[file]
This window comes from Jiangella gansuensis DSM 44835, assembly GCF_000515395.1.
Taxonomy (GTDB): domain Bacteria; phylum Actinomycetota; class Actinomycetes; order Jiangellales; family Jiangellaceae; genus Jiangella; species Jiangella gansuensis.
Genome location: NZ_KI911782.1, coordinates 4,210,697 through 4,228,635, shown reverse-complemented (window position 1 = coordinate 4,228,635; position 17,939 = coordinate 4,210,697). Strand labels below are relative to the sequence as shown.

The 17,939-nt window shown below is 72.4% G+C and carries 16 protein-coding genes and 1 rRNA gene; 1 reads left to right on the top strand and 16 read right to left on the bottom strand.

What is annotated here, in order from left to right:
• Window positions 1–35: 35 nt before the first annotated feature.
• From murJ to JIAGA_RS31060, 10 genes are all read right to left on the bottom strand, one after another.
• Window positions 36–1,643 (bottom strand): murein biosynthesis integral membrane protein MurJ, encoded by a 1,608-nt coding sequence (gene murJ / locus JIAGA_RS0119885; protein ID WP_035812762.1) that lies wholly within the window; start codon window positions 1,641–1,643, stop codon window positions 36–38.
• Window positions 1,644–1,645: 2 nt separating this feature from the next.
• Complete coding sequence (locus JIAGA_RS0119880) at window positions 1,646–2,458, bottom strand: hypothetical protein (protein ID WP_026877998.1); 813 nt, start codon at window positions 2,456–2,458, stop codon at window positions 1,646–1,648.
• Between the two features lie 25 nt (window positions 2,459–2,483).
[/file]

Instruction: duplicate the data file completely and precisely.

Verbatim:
This window comes from Jiangella gansuensis DSM 44835, assembly GCF_000515395.1.
Taxonomy (GTDB): domain Bacteria; phylum Actinomycetota; class Actinomycetes; order Jiangellales; family Jiangellaceae; genus Jiangella; species Jiangella gansuensis.
Genome location: NZ_KI911782.1, coordinates 4,210,697 through 4,228,635, shown reverse-complemented (window position 1 = coordinate 4,228,635; position 17,939 = coordinate 4,210,697). Strand labels below are relative to the sequence as shown.

The 17,939-nt window shown below is 72.4% G+C and carries 16 protein-coding genes and 1 rRNA gene; 1 reads left to right on the top strand and 16 read right to left on the bottom strand.

What is annotated here, in order from left to right:
• Window positions 1–35: 35 nt before the first annotated feature.
• From murJ to JIAGA_RS31060, 10 genes are all read right to left on the bottom strand, one after another.
• Window positions 36–1,643 (bottom strand): murein biosynthesis integral membrane protein MurJ, encoded by a 1,608-nt coding sequence (gene murJ / locus JIAGA_RS0119885; protein ID WP_035812762.1) that lies wholly within the window; start codon window positions 1,641–1,643, stop codon window positions 36–38.
• Window positions 1,644–1,645: 2 nt separating this feature from the next.
• Complete coding sequence (locus JIAGA_RS0119880) at window positions 1,646–2,458, bottom strand: hypothetical protein (protein ID WP_026877998.1); 813 nt, start codon at window positions 2,456–2,458, stop codon at window positions 1,646–1,648.
• Between the two features lie 25 nt (window positions 2,459–2,483).